A fundamental distinction can be made between bottom-up peacebuilding approaches and top-down institutional approaches to state-building. Peacebuilding approaches focus on conflict prevention, multi-track diplomacy, civil society and community involvement and the creation of local capacities for dialogue. An issue that has been downplayed in these approaches, however, is the need for functioning governance institutions in the transition from conflict to peace.

State-building approaches, by contrast, have focused on the institutions of the central state and on stabilization and security. These approaches have been criticized for being too state-centric and ignoring inclusivity, community and, frequently, areas and population groups outside urban centres, particularly the capital city.

At the same time, there appears to be convergence between the two approaches with state-building recognizing that transformation requires a far more responsive approach to local community needs and a more representative approach to public administration in order to contribute to a society where no one is left behind that, in turn, will contribute to peacebuilding. Peace-building meanwhile recognizes that governance and government are both critical in maintaining peaceful societies in the long-term. Both approaches also recognize that changes in their own activities directly affect the relationships between state and society.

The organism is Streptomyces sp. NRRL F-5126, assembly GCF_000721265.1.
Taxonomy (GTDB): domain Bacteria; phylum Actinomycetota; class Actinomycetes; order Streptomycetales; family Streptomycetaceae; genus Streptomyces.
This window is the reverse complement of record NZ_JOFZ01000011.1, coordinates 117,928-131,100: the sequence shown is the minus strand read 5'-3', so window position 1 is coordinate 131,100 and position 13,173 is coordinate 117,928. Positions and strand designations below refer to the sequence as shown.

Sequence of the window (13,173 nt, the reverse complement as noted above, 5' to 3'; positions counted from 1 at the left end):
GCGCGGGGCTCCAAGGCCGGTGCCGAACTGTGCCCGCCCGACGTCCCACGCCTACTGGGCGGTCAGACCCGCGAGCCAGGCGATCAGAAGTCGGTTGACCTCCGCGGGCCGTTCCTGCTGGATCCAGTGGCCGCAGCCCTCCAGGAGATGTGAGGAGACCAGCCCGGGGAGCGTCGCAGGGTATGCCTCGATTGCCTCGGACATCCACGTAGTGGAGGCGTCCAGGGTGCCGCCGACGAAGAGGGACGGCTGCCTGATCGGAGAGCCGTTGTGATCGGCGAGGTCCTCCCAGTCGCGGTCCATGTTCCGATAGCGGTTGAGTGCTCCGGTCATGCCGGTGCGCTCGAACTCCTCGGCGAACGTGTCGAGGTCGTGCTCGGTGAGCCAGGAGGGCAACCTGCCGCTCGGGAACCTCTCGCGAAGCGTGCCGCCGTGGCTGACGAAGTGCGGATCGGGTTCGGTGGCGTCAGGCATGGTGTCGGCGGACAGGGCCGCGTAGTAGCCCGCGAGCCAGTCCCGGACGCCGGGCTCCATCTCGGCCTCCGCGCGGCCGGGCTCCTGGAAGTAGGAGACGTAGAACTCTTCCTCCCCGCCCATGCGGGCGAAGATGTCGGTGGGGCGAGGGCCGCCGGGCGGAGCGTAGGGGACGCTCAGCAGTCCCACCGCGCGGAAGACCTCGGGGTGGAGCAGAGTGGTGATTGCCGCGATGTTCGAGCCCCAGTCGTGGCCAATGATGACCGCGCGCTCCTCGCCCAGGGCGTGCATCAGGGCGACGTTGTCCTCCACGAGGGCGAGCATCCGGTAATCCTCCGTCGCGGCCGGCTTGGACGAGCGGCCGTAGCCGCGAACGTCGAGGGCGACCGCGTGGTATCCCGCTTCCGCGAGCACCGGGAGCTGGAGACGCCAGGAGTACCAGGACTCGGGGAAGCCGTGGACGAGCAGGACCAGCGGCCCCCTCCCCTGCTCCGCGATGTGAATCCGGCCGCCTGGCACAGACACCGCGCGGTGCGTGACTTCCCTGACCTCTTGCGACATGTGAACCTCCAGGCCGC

Despite a trend towards a convergence, tensions between peacebuilding and state-building remain. For example, where state-building reproduces the kinds of inequalities and issues that contributed to conflict, a further cycle of conflict may result. Peacebuilding efforts can also create tensions that undermine state-building. For example, peace settlements can contribute to social divisions or fragmentation as a result of power-sharing arrangements. While there may be evident short-term gains in keeping the peace, long-term challenges can arise when social divisions are enshrined in a country’s constitution. 

These are some of the issues to be discussed in depth at the upcoming meeting of the Committee of Experts on Public Administration (CEPA).  Follow the CEPA work at:



1.  This blog is based on Chapter II of a paper submitted by the author to the 19th session of the Committee of Experts on Public Administration.

2.  World Public Sector Report, 2018, Chapter 7, Realizing the SDGs in post-conflict situations: Challenges for the State, p. 140.


Mr. Paul Jackson, Programme Director, British Academy and Professor, School of Government and Society, University of Birmingham | CEPA Member